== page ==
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By Peter J. Nash

Aug. 22, 2011

This photo of Cap Anson was once part of the NYPL's collection as documented in this cropped 1920s photographic print.


“Cap” Anson is wanted by the FBI. No, not for hurling racial epithets at “Fleet” Walker or as a witness to an unsolved, racially motivated, 19th century hate crime.  The Feds are pursuing “Cap” because he’s been stolen from the New York Public Library’s famous A. G. Spalding Collection and he’s travelling with a problematic “Letter of Authenticity.” 

 A cabinet card portrait of the Hall of Famer, Adrian C. Anson, produced by Chicago’s Stevens Studios in 1888, was originally donated to the library by the widow of magnate Albert G. Spalding in 1921, and was captured on film for a 1929 book series called the Pageant of America: The Annals of American Sport. The penciled in crop marks are visible on a 1920s silver-gelatin print (pictured, left), which is still part of the NYPL’s collection.

The original Anson photo was stolen from the NYPL sometime in the 1970s and afterwards was possessed by collector Barry Halper and located at his home in Livingston, NJ.  Halper sold the cabinet photo around the time he liquidated his collection at Sotheby’s in 1999 and the cabinet has been offered for sale by several hobby dealers since that time. (The Anson cabinet appears as number 90 on the Haulsofshame.comHalper Hot 100 List“.)

The last public appearance made by the missing Anson photo was in a 2004 ”Letter of Authenticity” written by authenticator Mike Gutierrez for his own authentication company (MGA).  The cabinet photo was later offered as a Anson autograph by Sports Cards Plus. In the letter Gutierrez states that the inscription, “A. C. Anson, Chicago” found on the cabinet’s reverse, was written in the hand of the Hall of Famer who collected over 3,000 hits during his 19th-century career.  Gutierrez wrote, “I believe that Cap Anson signed this cabinet card in his own handwriting.”
The Anson photo appears on the LOA still bearing the exact same ink inscription on the lower right hand corner of the original.  That same ink inscription also appears on the NYPL’s silver gelatin print from 1929.  Sources indicate the photo was returned to Sports Cards Plus under the suspicion that it had been stolen from the NYPL collection.

This Letter of Authenticity written by Mike Gutierrez features a Cap Anson cabinet photo that was stolen from the NYPL. The letter states the card bears the authentic signature of Anson when it is nothing more than a period ink identification of Anson.

The Anson cabinet does not appear on the library’s “Missing List,” which was compiled in 1987 when an inventory of the Spalding photo collection was documented for the first time since 1922.  Another Anson cabinet noted as “Anson, Cap Chicago (New York, Falk),” is on the list, but the Stevens cabinet appears to have been mistakenly omitted by the NYPL.  The same Stevens photo is credited to the Spalding Collection in the 1929 book from the Pageant of America series.  The credit for the Anson photo in the book reads: “….from a photograph in the Spalding Collection at the New York Public Library.” 

The NYPL's missing "Cap" Anson photo by Stevens Studios was credited to the Spalding Collection in the 1929 book, Pagaent of America: The Annals of American Sport.

The Anson cabinet  once had the rectangular NYPL stamp featured on its reverse, however, that mark has been erased or bleached out.  Not only is the rare cabinet photo contraband, it was also never signed by “Cap” Anson.  The period ink inscription on the reverse is an  identification of Anson, not his actual signature.  The proof of this appears on other Stevens cabinets that are still part of the Spalding Collection.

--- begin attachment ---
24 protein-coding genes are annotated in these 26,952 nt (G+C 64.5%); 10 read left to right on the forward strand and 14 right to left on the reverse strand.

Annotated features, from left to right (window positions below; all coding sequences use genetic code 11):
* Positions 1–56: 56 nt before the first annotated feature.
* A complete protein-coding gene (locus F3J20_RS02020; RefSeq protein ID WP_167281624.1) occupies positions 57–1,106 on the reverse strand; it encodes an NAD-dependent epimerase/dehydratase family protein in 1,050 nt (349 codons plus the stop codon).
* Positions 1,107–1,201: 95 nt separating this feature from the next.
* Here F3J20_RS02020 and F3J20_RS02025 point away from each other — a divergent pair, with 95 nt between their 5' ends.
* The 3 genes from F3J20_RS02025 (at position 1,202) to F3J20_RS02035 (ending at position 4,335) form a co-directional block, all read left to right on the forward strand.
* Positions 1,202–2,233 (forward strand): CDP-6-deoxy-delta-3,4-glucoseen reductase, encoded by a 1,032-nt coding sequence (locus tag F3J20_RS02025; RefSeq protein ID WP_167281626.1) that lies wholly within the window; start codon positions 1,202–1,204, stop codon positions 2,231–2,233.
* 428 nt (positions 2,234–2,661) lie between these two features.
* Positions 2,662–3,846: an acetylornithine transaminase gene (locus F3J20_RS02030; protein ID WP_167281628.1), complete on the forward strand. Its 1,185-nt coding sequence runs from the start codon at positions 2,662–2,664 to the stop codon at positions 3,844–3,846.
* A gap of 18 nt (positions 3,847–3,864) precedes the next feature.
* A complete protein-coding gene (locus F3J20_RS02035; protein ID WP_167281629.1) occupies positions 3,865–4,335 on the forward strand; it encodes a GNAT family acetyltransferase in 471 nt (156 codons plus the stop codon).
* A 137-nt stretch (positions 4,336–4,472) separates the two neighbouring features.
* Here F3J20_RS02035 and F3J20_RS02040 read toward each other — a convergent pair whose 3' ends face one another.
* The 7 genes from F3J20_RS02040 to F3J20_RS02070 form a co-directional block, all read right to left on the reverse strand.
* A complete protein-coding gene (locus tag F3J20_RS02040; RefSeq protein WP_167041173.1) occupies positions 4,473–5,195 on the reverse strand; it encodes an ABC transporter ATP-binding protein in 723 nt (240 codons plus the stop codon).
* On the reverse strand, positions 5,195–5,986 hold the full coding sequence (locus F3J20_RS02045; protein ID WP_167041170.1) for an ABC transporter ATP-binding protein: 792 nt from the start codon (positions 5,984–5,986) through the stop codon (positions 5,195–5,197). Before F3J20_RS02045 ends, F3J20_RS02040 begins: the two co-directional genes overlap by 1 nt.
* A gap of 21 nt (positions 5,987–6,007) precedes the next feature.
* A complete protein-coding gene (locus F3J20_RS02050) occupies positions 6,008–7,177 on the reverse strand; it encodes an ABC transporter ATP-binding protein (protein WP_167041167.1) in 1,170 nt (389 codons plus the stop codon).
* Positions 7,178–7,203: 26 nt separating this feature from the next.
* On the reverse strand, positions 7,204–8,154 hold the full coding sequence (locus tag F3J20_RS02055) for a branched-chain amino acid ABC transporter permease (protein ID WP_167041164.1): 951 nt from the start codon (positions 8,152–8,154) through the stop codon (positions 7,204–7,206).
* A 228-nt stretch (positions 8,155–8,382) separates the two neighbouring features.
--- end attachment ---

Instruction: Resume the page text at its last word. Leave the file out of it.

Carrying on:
Autograph expert Ron Keurajian also confirmed for us that the Stevens cabinet photo was not signed by Anson.  “In my opinion, the inscription on the back of that card is not in the hand of Cap Anson, it is merely an identification for filing purposes” said Keurajian.

These three photos were stolen from the NYPL and recovered by the FBI. They bear the same handwritten identifications as the missing Anson photo. Unlike the Anson cabinet, all three still retain their original NYPL ownership stamps. They also feature the NYPL storage box number in the upper left hand corner.

The Anson cabinet produced by the Stevens Studios was similar to several other NYPL cabinet photos featuring Buck Ewing, Mike Tiernan and Roger Connor.  Those three photos had also been stolen from the library, but have since been recovered by the FBI and returned to the Fifth Avenue Branch.  The three photos currently appear on the NYPL’s website as part of its digital collection. 

Like the Anson cabinet, the other Stevens cabinets in the NYPL collection feature period identifications in the same hand. The cabinet of New York Giant slugger Roger Connor includes a period ink identification, not his signature.

Each of those cards feature period ink identifications on their reverse in the same handwriting that appears on the missing Anson cabinet photo.

This is an authentic signature of Adrian C. "Cap" Anson signed during his days as manager of the Chicago National League Baseball Club.

The missing Anson photograph has changed hands several times since it was stolen from the NYPL decades ago.  The earliest known owner of the stolen item was Barry Halper and after Halper’s Sotheby’s auction in 1999, the same cabinet was offered along with another stolen cabinet photo of Harry Wright.  The Wright photo was offered at auction by Lew Lipset in April of 2005 and was later recovered by the FBI, but somehow the Anson cabinet has eluded the Feds.  When the Wright cabinet was auctioned by Lipset it was offered as an autographed photo of Harry Wright and was also “accompanied by a Mike Gutierrez COA.”  However, like the  Anson cabinet, that photo was not signed by HarryWright either.  The card bears a period identification of Wright in pencil, not his signature.